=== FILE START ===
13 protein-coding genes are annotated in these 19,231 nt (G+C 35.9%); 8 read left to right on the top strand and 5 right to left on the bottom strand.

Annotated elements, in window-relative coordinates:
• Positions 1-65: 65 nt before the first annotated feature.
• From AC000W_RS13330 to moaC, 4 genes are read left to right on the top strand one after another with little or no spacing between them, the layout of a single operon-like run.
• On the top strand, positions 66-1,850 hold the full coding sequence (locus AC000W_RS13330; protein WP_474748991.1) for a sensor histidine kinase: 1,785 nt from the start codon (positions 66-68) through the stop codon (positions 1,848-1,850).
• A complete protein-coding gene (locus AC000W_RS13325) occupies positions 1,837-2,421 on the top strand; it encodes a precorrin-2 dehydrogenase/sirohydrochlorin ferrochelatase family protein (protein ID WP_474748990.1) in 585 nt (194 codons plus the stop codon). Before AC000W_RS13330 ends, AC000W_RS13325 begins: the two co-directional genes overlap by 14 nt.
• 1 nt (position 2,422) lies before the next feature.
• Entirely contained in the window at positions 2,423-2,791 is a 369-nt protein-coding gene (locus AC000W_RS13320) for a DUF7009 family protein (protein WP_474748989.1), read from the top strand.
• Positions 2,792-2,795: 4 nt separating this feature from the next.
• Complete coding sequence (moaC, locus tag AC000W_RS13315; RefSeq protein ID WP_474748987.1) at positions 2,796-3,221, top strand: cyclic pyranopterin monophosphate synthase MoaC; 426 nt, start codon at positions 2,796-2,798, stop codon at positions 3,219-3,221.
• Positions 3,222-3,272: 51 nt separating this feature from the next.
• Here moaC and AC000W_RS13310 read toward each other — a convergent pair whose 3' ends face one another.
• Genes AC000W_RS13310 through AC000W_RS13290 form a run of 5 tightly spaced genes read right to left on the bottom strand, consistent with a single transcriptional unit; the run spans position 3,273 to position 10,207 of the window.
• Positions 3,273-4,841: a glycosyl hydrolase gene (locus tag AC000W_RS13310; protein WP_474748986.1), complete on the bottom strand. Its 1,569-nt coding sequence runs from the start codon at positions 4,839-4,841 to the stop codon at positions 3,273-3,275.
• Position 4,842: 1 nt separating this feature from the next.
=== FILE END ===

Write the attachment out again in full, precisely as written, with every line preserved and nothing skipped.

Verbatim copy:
13 protein-coding genes are annotated in these 19,231 nt (G+C 35.9%); 8 read left to right on the top strand and 5 right to left on the bottom strand.

Annotated elements, in window-relative coordinates:
• Positions 1-65: 65 nt before the first annotated feature.
• From AC000W_RS13330 to moaC, 4 genes are read left to right on the top strand one after another with little or no spacing between them, the layout of a single operon-like run.
• On the top strand, positions 66-1,850 hold the full coding sequence (locus AC000W_RS13330; protein WP_474748991.1) for a sensor histidine kinase: 1,785 nt from the start codon (positions 66-68) through the stop codon (positions 1,848-1,850).
• A complete protein-coding gene (locus AC000W_RS13325) occupies positions 1,837-2,421 on the top strand; it encodes a precorrin-2 dehydrogenase/sirohydrochlorin ferrochelatase family protein (protein ID WP_474748990.1) in 585 nt (194 codons plus the stop codon). Before AC000W_RS13330 ends, AC000W_RS13325 begins: the two co-directional genes overlap by 14 nt.
• 1 nt (position 2,422) lies before the next feature.
• Entirely contained in the window at positions 2,423-2,791 is a 369-nt protein-coding gene (locus AC000W_RS13320) for a DUF7009 family protein (protein WP_474748989.1), read from the top strand.
• Positions 2,792-2,795: 4 nt separating this feature from the next.
• Complete coding sequence (moaC, locus tag AC000W_RS13315; RefSeq protein ID WP_474748987.1) at positions 2,796-3,221, top strand: cyclic pyranopterin monophosphate synthase MoaC; 426 nt, start codon at positions 2,796-2,798, stop codon at positions 3,219-3,221.
• Positions 3,222-3,272: 51 nt separating this feature from the next.
• Here moaC and AC000W_RS13310 read toward each other — a convergent pair whose 3' ends face one another.
• Genes AC000W_RS13310 through AC000W_RS13290 form a run of 5 tightly spaced genes read right to left on the bottom strand, consistent with a single transcriptional unit; the run spans position 3,273 to position 10,207 of the window.
• Positions 3,273-4,841: a glycosyl hydrolase gene (locus tag AC000W_RS13310; protein WP_474748986.1), complete on the bottom strand. Its 1,569-nt coding sequence runs from the start codon at positions 4,839-4,841 to the stop codon at positions 3,273-3,275.
• Position 4,842: 1 nt separating this feature from the next.